The staff. I think the team we have here at Tourism Waitaki is unparalleled with the commitment they have. Also, the work environment is enjoyable. It’s enjoyable to come to work and the team we have put together here is quite impressive. If you are looking at practical day-to-day things, being involved with Alps 2 Ocean has been pretty cool. Setting up Whitestone City was quite an achievement, and seeing the growth at the penguin colony has been too. Setting up the international science credentials with Philippa [Agnew, Oamaru Blue Penguin Colony research scientist] and seeing the work she has put in and what she has accomplished is wonderful. She has been able to progress the reputation down there with her PhD. If I was to look back and say that’s something I will forever be proud of being involved in, it would be working with Philippa to get her her PhD and really emphasising and shifting the attention of what’s going on at the colony on to that high-level, internationally benchmarked, globally recognised scientific work. Being a steward over a time when there was significant growth in the industry has been quite special.
Q: How do you think the district is performing as a tourism destination?
Quite well, actually. I think in the main, the district is performing very well and I think the business sector, particularly the tourism side, [has] a buoyancy that is kind of infectious. It’s quite an engaging industry to be involved in. I also believe they’re just beginning to scratch the potential that they can extract from the industry here. That, in part, is why it’s very important to start getting people with ideas, possibly new ways of looking at things that can come and push that stuff to the next stage of development and encourage and drive it. I think our new [district council] CEO, Fergus [Power] has some fantastic ideas and I think he’ll be a real asset.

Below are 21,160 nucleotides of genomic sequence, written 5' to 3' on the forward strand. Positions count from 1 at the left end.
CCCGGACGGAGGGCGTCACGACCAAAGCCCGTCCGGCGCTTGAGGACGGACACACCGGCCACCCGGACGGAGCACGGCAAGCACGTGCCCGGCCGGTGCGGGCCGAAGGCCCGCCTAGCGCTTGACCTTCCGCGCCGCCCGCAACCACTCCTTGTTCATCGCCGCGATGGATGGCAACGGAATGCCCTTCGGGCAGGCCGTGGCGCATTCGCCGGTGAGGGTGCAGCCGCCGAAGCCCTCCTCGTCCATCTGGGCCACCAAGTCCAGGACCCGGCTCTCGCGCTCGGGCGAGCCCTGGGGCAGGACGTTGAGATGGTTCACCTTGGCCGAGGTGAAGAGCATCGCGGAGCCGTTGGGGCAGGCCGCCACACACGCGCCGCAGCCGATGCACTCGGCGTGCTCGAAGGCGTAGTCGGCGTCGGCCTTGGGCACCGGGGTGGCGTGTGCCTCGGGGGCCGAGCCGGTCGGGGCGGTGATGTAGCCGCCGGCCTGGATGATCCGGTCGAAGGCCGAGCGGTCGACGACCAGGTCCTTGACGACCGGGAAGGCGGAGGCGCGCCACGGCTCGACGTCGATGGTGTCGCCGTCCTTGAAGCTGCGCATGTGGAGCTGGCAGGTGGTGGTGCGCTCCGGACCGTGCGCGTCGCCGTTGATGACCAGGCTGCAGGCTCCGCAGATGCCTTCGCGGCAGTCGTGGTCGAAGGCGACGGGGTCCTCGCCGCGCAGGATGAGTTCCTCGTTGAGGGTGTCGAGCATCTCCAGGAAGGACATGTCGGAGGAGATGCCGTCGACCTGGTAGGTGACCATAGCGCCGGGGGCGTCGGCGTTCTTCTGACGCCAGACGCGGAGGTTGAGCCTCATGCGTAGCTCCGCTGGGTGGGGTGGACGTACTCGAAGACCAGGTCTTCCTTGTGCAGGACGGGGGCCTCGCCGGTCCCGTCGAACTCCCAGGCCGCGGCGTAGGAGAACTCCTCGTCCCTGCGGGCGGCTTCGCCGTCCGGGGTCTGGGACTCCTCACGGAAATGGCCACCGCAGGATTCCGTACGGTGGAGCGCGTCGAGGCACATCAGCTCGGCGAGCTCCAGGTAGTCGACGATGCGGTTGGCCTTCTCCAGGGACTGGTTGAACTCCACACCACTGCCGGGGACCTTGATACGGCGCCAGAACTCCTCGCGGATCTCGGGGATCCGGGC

Q: What is the biggest challenge facing the tourism industry?
Capacity. Just being able to manage the number of people that want to come here and providing services for all of them. Accommodation is the most obvious. We’ve got this glorious middle section from Duntroon to Omarama that we really need to get on to people’s radars, but getting people to turn instead of going straight can be a challenge. I think a lot of those issues are starting to be addressed. I think if the district fully addresses those capacity issues, that will kind of uncork the flow, and I think it’s a wise move, the council addressing some of that accommodation stuff at the harbour.
Q: What does the future hold for the Waitaki?
I think the Waitaki will be recognised as a unique, almost alternative kind of a destination for a lot of people looking for that something slightly out of the ordinary that’s at the same time both familiar yet completely foreign. When you walk into Oamaru, you see the perfect little New Zealand town, then you start to explore and you’ve got steampunk, the historic precinct and the history like Totara Estate. You’ve got world-leading wildlife facilities and that’s just in Oamaru. Then you’ve got the Waitaki Valley and places like Kurow, massive dams and some of the best wine and fishing in the world. I think what’s going to happen is that message is going to become so ingrained with the travelling public, it will be a draw.
Q: Why did you decide to stand down?
I think the timing was just really good, going into the district tourism strategy review with the council and the long term planning coming up. The timing is really good for someone that has a fresh set of ideas to bring to the development of the tourism industry here. Nine years is a pretty good run as well. There comes a time point when you have to stand back and say, I’ve invested a lot of myself into this and I’ve got it to where I believe we should have been.
Q: What are your plans now?
I think we’re going to end up spending a bit of time travelling and I’ve got a few projects I’ll look at working on. The next year might be a little bit in flux as we pursue some interests, but there’s no real concrete plans. A lot of former general managers get into consultation so that’s something that holds appeal. We’ll see.